The details of the Ford F-150 conversion make it clear that the need for ALMMI is real. Last year, the U.S. Navy issued the solicitation to the competitive bid process under the title of “Lightweight and Modern Metals Manufacturing Innovation.” The Department of Defense award for the ALMMII is $70 million in federal funding to be distributed over five years, and that award will be matched by at least $78 million from the consortium partners. Cost share commitments already announced include $10 million from the Michigan Economic Development Corp (MEDC), $10 million from the state of Ohio and $1 million from the New Economy Initiative, a Detroit-based non-profit.

The institute will focus on two types of development – technology development as well as workforce development. Industry will play the central role in defining the technology agenda, identifying the priorities with strong guidance from Navy Program Executive Offices. Seven “pillars” of technology needs have already been identified:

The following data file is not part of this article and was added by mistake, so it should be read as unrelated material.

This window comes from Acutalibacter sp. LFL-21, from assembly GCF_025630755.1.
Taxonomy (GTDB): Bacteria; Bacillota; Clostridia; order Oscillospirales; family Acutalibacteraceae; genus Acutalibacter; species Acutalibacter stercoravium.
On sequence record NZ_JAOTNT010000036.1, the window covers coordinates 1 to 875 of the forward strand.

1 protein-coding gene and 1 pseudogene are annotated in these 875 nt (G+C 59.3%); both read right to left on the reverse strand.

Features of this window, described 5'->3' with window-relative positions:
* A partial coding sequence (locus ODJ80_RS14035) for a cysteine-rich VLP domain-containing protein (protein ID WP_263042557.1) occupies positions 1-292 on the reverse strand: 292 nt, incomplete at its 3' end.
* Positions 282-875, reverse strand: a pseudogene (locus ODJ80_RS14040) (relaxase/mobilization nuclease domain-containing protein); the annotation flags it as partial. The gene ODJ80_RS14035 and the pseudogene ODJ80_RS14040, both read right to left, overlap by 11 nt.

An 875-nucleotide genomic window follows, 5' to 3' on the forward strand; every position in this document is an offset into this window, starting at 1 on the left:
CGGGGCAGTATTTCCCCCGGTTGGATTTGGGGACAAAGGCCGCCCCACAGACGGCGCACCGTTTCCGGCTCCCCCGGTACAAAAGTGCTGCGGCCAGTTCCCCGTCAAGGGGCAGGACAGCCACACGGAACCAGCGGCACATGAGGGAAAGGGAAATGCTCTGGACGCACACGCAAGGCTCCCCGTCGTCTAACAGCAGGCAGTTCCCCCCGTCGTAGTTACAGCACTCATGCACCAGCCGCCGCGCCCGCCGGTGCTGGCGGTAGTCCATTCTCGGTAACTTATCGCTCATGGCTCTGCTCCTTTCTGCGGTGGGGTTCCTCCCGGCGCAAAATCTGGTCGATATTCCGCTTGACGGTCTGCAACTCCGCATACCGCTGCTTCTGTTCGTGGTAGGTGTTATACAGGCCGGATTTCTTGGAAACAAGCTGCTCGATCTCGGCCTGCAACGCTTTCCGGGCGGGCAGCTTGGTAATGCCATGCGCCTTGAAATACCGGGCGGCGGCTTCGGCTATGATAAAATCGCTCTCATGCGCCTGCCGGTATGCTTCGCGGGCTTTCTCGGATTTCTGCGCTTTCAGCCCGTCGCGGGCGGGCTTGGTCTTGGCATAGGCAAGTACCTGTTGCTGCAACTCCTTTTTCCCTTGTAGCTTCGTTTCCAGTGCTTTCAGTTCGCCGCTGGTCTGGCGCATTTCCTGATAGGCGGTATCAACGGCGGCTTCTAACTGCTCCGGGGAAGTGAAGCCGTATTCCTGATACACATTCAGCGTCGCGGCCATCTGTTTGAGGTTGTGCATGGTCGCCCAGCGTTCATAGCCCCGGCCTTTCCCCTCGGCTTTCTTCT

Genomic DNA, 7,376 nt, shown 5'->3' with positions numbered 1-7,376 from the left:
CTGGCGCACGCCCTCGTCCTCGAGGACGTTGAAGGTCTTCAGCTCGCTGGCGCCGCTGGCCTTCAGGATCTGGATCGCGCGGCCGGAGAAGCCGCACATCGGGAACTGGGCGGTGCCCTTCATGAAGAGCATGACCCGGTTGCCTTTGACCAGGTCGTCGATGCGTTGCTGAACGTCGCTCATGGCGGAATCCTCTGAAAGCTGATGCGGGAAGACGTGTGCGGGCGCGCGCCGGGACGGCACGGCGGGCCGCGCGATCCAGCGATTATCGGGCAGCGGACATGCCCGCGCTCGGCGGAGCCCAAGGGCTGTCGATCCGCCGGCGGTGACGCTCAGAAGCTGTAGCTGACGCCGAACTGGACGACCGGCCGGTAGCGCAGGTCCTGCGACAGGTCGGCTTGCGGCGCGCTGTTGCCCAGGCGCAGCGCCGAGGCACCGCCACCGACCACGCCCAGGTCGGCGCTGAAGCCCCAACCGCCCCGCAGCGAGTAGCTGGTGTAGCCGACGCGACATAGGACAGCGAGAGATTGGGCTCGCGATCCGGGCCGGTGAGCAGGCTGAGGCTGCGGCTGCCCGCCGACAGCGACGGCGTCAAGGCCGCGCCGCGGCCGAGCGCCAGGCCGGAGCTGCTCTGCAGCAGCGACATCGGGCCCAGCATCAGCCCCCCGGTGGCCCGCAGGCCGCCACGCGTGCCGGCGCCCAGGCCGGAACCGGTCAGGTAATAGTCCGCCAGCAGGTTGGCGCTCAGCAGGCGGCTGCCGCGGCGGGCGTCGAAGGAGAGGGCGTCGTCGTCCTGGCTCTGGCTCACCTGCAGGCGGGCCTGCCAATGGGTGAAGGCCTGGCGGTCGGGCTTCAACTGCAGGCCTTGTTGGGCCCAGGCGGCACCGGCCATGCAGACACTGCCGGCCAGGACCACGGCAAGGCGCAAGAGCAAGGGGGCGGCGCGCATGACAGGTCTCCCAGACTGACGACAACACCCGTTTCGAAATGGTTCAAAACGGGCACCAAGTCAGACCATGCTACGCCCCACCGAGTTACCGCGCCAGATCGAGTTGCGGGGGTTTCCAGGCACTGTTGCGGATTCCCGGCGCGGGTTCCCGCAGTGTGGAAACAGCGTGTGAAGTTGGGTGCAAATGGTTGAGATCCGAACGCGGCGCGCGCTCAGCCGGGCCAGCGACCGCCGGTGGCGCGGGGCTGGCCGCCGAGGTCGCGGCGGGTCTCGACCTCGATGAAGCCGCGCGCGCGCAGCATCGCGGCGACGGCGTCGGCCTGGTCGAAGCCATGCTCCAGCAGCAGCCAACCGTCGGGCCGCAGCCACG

1. Novel metals
  2. Melt processing
  3. Powder processing
  4. Thermo-mechanical processing
  5. Novel processing
  6. Coatings
  7. Joining and assembly
For workforce development, the institute seeks to create a lifelong learning environment for technicians and engineers that will utilize a network of workforce partners, with particular concentration on the five states in ALMMII’s region: MI, OH, IN, KY, and TN. The Education/Workforce Working Group of the ALMMII will focus on:
  1. attracting talent,
  2. expanding capacity in curriculum for all levels of education, and
  3. linking education, outreach programs and professional societies to raise awareness of lightweight metals and manufacturing needs.
Larry Brown, ALMMII’s executive director, said, “From this very central location on the I-75 corridor… in the heart of Detroit, the institute is poised for success in serving our nation… setting the standard for world-class lightweight metals manufacturing.”
Source: ALMMII

Source: ALMMII

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[1] “$140M Prize: State Wins Manufacturing Institute,” www.freep.com, Feb. 22, 2014.
[2] Quotes and data from Automotive News, Sept. 8, 2014, Crain Communications, pg. 41.